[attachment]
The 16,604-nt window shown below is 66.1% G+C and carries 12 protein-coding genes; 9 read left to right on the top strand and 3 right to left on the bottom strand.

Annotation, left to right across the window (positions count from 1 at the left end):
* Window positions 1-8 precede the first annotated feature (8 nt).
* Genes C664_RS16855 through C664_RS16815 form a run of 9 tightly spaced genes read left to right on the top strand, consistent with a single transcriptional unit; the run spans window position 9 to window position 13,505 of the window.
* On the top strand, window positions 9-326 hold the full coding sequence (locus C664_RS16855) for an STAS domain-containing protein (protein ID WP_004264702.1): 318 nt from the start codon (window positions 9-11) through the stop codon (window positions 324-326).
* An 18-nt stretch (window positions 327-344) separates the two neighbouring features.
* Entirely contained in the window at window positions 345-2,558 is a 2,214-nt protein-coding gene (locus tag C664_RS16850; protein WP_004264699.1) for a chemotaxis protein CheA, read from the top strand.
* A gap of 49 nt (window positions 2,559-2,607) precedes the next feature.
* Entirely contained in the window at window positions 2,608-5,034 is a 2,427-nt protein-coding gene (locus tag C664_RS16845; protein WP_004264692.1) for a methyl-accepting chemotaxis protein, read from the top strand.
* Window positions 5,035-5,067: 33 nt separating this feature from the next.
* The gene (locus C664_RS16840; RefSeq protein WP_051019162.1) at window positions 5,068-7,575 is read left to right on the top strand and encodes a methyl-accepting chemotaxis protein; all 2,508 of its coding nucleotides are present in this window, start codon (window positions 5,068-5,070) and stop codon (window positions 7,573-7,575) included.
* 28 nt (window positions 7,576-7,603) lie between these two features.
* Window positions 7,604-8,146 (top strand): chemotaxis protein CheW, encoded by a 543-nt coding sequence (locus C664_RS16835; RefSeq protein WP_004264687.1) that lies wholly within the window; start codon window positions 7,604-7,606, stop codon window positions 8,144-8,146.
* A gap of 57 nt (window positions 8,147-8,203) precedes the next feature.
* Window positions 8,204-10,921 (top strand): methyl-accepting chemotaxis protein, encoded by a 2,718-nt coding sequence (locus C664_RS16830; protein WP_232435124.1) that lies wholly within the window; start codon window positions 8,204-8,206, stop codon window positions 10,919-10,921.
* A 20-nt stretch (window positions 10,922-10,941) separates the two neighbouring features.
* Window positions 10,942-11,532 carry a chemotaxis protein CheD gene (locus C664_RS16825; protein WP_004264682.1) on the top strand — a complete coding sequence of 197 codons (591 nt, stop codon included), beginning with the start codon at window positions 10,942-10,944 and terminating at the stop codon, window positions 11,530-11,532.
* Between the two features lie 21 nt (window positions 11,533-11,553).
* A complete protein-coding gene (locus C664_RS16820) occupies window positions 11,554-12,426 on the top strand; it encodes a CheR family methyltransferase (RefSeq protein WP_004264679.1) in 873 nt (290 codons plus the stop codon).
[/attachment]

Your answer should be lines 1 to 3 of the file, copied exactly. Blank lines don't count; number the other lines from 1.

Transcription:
The 16,604-nt window shown below is 66.1% G+C and carries 12 protein-coding genes; 9 read left to right on the top strand and 3 right to left on the bottom strand.

Annotation, left to right across the window (positions count from 1 at the left end):
* Window positions 1-8 precede the first annotated feature (8 nt).